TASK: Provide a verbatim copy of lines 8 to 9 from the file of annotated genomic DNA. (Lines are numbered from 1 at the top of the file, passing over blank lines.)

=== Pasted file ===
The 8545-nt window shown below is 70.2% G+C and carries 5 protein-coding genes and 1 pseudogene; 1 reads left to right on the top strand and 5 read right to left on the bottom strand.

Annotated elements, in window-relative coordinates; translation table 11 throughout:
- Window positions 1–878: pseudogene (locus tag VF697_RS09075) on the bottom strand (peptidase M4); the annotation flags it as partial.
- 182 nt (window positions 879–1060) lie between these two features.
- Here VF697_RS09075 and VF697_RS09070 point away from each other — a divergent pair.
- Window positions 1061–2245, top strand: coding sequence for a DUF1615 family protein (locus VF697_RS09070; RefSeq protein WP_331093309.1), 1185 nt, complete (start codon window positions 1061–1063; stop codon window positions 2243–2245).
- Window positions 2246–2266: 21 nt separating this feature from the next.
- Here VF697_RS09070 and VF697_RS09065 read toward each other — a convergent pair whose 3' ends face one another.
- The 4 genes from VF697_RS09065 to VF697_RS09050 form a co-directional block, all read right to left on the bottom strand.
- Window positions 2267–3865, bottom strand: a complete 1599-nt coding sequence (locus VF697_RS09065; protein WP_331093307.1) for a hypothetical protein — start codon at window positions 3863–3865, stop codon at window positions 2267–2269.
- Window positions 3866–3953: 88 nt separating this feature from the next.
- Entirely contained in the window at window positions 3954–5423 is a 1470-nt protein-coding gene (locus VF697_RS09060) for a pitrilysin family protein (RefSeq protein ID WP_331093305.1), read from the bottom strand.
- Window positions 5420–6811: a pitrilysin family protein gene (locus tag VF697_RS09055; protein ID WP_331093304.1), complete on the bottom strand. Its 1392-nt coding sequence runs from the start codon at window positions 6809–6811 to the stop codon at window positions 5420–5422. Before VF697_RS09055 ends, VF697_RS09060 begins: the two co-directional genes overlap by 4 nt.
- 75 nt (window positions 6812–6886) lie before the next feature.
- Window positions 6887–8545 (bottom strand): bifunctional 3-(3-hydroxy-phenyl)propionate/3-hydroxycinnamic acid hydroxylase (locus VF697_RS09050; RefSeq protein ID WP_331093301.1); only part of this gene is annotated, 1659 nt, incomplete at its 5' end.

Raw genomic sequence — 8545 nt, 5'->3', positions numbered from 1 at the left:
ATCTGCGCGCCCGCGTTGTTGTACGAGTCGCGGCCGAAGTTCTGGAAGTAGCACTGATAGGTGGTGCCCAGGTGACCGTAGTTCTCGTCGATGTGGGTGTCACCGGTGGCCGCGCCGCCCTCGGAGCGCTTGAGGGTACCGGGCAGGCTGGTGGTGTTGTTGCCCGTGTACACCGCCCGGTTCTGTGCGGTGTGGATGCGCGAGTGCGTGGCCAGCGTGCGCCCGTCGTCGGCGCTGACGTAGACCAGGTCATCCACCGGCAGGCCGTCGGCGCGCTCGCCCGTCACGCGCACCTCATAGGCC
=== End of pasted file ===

- Here VF697_RS09070 and VF697_RS09065 read toward each other — a convergent pair whose 3' ends face one another.
- The 4 genes from VF697_RS09065 to VF697_RS09050 form a co-directional block, all read right to left on the bottom strand.